Comparison of Transplant Efficiency Between Spontaneously Derived and Noggin-Primed Human Embryonic Stem Cell Neural Precursors in the Quinolinic Acid Rat Model of Huntington's Disease
Abstract:Human neural precursors (hNP) derived from embryonic stem cells (hESC) may provide a viable cellular source for transplantation therapy for Huntington's disease (HD). However, developing effective transplantation therapy for the central nervous system (CNS) using hESC relies on optimizing the in vitro production of hNP to control appropriate in vivo posttransplantation neuronal differentiation. The current study provides the first direct in vivo comparison of the transplant efficiency and posttransplantation characteristics of spontaneously derived and noggin-primed hNP following transplantation into the quinolinic acid (QA) rat model of HD. We show that spontaneously derived and noggin-primed hNP both survived robustly up to 8 weeks after transplantation into the QA-lesioned striatum of the adult rat. Transplanted hNP underwent extensive migration and large-scale differentiation towards a predominantly neuronal fate by 8 weeks posttransplantation. Furthermore, in vitro noggin priming of hNP specifically increased the extent of neuronal differentiation at both 4 and 8 weeks posttransplantation when compared to spontaneously derived hNP grafts. The results of this study suggest that in vitro noggin priming provides an effective mechanism by which to enhance hNP transplant efficiency for the treatment of HD.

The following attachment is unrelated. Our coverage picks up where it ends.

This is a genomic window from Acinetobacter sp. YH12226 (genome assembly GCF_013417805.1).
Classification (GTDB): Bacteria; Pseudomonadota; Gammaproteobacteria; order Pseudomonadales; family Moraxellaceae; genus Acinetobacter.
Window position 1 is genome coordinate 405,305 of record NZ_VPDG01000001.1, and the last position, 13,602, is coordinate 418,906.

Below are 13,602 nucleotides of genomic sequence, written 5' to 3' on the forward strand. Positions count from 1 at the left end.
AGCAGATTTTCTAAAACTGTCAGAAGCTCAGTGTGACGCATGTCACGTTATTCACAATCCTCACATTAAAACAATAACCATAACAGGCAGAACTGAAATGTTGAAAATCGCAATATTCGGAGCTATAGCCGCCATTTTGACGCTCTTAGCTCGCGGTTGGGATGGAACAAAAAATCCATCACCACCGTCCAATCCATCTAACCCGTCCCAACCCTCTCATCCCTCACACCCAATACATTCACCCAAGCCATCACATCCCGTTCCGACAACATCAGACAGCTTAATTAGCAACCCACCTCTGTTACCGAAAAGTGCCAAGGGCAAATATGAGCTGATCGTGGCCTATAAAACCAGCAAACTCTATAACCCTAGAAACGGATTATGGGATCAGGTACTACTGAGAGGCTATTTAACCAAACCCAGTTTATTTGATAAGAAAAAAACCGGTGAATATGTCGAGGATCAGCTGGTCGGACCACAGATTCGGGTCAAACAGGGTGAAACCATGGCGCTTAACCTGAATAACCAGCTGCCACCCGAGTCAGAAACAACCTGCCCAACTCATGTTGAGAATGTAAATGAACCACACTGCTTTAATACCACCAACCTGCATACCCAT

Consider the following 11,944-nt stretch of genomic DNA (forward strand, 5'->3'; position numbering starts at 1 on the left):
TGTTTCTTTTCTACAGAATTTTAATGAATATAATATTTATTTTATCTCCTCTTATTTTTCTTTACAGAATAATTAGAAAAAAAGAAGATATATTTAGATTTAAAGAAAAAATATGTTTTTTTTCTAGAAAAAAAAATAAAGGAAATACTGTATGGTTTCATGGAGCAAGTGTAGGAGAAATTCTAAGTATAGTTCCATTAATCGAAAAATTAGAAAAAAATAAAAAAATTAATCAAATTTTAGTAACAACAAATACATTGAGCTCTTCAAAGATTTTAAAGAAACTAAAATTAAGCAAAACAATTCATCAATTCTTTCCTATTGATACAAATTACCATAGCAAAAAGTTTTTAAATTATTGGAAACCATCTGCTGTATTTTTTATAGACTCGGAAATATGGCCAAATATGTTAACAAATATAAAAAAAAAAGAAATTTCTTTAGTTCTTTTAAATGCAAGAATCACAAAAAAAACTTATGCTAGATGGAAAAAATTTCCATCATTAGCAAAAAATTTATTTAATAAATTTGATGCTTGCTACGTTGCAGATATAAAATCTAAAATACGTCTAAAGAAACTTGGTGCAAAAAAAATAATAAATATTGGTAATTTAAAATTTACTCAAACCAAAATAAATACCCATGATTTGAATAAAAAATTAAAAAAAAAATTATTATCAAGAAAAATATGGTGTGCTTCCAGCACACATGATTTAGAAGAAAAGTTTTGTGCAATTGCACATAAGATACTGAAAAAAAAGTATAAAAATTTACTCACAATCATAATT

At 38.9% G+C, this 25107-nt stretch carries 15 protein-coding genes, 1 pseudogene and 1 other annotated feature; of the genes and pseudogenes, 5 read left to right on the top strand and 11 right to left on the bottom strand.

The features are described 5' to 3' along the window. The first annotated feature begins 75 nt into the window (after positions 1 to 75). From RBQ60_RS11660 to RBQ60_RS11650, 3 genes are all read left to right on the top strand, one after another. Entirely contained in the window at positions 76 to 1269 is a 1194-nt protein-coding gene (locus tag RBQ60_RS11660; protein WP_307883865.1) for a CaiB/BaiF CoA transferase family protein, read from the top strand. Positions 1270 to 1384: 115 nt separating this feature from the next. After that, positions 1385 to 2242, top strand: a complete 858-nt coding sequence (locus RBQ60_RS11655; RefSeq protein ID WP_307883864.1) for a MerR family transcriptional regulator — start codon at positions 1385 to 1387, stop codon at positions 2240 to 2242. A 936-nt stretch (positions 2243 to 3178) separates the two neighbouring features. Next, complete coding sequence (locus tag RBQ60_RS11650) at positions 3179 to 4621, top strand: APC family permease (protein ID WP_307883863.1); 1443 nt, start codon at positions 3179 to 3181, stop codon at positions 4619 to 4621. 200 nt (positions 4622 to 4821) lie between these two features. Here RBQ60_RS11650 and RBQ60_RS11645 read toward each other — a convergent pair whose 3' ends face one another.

Document Type: Research Article
Publication date: August 1, 2010
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- Cell Transplantation publishes original, peer-reviewed research and review articles on the subject of cell transplantation and its application to human diseases. To ensure high-quality contributions from all areas of transplantation, separate section editors and editorial boards have been established. Articles deal with a wide range of topics including physiological, medical, preclinical, tissue engineering, and device-oriented aspects of transplantation of nervous system, endocrine, growth factor-secreting, bone marrow, epithelial, endothelial, and genetically engineered cells, among others. Basic clinical studies and immunological research papers are also featured. To provide complete coverage of this revolutionary field, Cell Transplantation will report on relevant technological advances, and ethical and regulatory considerations of cell transplants. Cell Transplantation is now an Open Access journal starting with volume 18 in 2009, and therefore there will be an inexpensive publication charge, which is dependent on the number of pages, in addition to the charge for color figures. This will allow work to be disseminated to a wider audience and also entitle the corresponding author to a free PDF, as well as prepublication of an unedited version of the manuscript.